The Democratic Revolution in Latin America: History, Politics, and U.S. Policy

The Democratic Revolution in Latin America: History, Politics, and U.S. Policy

The Democratic Revolution in Latin America: History, Politics, and U.S. Policy

The Democratic Revolution in Latin America: History, Politics, and U.S. Policy

Excerpt

Only a few short years ago democracy in Latin America seemed everywhere to be dead, dying, or under siege. In the spring of 1978 twelve of the twenty Latin American countries (and the vast majority of the Latin American population) were governed by military regimes. The list included Argentina, Bolivia, Brazil, Chile, Ecuador, El Salvador, Guatemala, Honduras, Panama, Paraguay, Peru, and Uruguay. In five others—Cuba, the Dominican Republic, Haiti, Mexico, and Nicaragua— either a system of authoritarianism if not (in one or two cases) full-scale totalitarianism was ensconced, or else the military was so close to the surface of power, so much a part of a superficially civilian government, that the familiar distinction between civilian and military regimes was rendered meaningless.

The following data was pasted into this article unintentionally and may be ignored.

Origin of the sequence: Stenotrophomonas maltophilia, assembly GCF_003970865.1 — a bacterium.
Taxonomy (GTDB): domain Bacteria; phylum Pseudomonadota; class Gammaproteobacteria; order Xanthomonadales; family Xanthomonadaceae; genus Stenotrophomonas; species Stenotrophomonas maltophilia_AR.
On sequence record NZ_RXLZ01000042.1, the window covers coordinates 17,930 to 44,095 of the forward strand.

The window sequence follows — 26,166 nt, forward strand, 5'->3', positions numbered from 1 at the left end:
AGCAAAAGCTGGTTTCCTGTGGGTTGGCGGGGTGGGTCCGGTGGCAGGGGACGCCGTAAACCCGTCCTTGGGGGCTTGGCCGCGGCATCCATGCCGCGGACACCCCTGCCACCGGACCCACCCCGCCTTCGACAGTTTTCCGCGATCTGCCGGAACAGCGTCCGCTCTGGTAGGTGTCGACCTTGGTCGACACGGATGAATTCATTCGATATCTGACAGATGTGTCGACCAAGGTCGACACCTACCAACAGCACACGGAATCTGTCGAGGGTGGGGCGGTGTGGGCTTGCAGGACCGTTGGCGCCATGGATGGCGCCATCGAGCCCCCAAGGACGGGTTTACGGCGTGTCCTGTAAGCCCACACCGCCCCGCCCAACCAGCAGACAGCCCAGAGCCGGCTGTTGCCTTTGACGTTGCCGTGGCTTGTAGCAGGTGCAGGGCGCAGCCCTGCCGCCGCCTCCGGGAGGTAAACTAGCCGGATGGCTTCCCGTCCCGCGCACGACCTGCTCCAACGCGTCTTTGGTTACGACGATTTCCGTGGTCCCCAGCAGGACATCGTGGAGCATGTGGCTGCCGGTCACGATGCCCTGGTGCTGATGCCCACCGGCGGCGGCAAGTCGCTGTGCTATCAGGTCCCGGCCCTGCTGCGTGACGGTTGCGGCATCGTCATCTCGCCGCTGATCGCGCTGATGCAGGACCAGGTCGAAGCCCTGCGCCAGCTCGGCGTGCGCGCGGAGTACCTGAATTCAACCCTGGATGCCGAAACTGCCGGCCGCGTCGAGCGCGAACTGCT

It had become commonplace, in the scholarly literature as well as at the policy level, to emphasize—and lament—the decline of civilian democracy and the rule of law throughout the continent; the rash of military coups since the early 1960s; the rise of brutal, authoritarian, and repressive regimes in such formerly democratic nations as Chile and Uruguay; the widespread use of torture and officially sanctioned murder in such civilized countries as Argentina and Brazil; and the widespread violations of human rights throughout the hemisphere. Meanwhile the number of genuinely democratic regimes had shrunk to a mere handful: Colombia, Costa Rica, and Venezuela. Even these were often categorized as elite-directed democracies (Colombia and Costa Rica) or else were the product of such . . .

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